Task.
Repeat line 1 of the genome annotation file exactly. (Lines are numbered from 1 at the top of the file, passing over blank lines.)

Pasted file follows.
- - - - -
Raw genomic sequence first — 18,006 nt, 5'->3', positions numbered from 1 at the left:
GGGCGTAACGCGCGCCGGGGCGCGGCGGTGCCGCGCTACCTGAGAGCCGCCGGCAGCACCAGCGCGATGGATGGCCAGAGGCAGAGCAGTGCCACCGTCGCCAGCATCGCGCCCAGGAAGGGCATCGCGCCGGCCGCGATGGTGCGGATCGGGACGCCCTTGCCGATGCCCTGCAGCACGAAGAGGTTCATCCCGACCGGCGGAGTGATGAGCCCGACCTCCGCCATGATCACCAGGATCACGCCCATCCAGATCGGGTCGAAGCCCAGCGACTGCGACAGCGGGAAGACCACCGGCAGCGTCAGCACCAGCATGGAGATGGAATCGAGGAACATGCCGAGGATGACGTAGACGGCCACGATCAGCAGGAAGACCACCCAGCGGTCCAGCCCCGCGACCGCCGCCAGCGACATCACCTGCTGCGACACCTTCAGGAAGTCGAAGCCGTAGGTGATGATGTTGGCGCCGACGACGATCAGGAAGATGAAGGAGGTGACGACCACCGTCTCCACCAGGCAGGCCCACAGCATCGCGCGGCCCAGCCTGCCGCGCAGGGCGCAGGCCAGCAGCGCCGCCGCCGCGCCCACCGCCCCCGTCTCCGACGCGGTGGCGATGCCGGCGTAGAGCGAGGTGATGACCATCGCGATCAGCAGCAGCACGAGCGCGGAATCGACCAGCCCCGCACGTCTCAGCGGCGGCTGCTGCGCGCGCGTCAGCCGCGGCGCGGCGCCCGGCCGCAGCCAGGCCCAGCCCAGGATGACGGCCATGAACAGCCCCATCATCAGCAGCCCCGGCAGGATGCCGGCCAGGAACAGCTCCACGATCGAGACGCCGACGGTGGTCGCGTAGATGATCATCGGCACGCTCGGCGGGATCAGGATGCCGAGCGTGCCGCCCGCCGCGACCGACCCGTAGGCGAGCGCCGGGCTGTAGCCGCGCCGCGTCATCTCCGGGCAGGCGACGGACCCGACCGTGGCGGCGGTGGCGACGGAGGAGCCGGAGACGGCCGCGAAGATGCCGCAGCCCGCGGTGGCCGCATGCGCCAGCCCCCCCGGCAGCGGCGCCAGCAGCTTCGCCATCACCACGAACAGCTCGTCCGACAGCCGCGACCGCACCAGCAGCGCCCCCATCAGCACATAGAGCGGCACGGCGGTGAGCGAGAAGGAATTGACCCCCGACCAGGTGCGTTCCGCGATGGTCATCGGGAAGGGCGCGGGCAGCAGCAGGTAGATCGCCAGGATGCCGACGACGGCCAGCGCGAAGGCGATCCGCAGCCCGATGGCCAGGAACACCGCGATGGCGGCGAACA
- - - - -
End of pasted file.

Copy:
Raw genomic sequence first — 18,006 nt, 5'->3', positions numbered from 1 at the left: